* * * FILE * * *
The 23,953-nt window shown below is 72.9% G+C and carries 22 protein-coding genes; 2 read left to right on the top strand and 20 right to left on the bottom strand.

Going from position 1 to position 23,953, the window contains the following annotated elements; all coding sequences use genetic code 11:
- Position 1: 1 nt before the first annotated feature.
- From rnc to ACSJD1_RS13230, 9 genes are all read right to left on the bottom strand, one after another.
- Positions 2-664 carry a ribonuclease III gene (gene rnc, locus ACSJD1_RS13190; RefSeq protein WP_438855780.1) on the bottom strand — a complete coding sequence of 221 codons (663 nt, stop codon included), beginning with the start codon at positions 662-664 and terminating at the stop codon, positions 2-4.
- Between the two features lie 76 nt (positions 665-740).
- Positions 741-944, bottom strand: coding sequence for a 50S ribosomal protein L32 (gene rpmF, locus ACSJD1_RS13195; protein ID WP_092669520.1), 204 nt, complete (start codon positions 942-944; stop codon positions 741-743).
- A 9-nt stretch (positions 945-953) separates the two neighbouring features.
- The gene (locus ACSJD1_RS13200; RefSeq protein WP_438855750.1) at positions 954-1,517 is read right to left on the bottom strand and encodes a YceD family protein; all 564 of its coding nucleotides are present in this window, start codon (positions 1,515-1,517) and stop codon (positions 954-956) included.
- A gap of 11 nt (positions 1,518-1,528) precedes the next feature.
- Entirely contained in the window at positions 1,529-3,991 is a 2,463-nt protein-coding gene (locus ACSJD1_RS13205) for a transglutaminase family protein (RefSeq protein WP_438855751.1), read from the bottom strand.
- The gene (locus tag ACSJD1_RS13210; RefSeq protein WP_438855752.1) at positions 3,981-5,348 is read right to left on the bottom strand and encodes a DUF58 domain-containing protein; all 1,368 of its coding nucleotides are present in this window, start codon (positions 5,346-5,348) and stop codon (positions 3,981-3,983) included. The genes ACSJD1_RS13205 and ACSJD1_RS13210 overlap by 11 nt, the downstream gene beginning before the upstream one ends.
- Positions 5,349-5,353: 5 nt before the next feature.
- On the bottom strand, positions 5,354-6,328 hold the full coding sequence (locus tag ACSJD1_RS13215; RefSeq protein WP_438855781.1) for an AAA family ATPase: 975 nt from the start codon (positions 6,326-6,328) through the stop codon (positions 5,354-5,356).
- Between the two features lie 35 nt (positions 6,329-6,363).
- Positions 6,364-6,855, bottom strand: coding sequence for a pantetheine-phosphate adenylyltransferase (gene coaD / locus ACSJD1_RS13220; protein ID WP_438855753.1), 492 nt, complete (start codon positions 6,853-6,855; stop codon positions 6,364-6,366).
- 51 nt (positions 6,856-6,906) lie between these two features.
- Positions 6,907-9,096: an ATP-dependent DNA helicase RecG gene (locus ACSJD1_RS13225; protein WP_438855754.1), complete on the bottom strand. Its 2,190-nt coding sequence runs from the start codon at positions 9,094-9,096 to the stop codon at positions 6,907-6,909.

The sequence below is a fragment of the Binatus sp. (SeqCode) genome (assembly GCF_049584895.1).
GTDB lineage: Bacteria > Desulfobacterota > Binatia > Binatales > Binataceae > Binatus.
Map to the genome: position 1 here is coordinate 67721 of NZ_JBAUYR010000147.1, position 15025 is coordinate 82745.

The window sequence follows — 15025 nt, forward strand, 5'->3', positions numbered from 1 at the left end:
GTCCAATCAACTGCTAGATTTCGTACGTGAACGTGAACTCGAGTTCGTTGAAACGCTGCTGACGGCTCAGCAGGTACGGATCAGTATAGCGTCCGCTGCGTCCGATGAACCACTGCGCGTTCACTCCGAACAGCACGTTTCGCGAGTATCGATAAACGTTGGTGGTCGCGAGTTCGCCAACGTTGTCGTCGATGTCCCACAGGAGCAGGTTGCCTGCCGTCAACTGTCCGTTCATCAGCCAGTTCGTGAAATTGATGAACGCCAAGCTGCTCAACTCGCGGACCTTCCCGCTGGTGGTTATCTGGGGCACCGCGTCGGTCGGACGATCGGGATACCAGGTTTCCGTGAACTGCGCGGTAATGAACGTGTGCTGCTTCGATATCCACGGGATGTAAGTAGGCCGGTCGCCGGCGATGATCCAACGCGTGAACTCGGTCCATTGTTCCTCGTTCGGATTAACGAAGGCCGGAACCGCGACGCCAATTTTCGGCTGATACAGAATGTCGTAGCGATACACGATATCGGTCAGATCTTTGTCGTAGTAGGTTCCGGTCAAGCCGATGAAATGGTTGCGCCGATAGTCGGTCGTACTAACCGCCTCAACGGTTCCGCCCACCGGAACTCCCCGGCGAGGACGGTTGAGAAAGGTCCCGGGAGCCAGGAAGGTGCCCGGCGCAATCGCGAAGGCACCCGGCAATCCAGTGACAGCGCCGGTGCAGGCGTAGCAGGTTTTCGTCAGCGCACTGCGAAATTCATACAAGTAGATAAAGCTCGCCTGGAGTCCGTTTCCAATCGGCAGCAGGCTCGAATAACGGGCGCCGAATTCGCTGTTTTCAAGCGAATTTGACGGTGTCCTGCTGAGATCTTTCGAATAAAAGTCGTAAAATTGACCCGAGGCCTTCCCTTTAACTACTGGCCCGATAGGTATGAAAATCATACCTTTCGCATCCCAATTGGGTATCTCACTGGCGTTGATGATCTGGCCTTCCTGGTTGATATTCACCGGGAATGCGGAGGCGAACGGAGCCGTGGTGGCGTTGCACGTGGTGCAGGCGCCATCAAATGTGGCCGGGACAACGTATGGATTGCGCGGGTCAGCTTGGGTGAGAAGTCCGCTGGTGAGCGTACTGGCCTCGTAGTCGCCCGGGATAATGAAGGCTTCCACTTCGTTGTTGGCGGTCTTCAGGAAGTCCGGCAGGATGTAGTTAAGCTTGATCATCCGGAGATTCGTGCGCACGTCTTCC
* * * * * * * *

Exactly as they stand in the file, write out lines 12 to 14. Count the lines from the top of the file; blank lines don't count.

- The gene (locus tag ACSJD1_RS13210; RefSeq protein WP_438855752.1) at positions 3,981-5,348 is read right to left on the bottom strand and encodes a DUF58 domain-containing protein; all 1,368 of its coding nucleotides are present in this window, start codon (positions 5,346-5,348) and stop codon (positions 3,981-3,983) included. The genes ACSJD1_RS13205 and ACSJD1_RS13210 overlap by 11 nt, the downstream gene beginning before the upstream one ends.
- Positions 5,349-5,353: 5 nt before the next feature.
- On the bottom strand, positions 5,354-6,328 hold the full coding sequence (locus tag ACSJD1_RS13215; RefSeq protein WP_438855781.1) for an AAA family ATPase: 975 nt from the start codon (positions 6,326-6,328) through the stop codon (positions 5,354-5,356).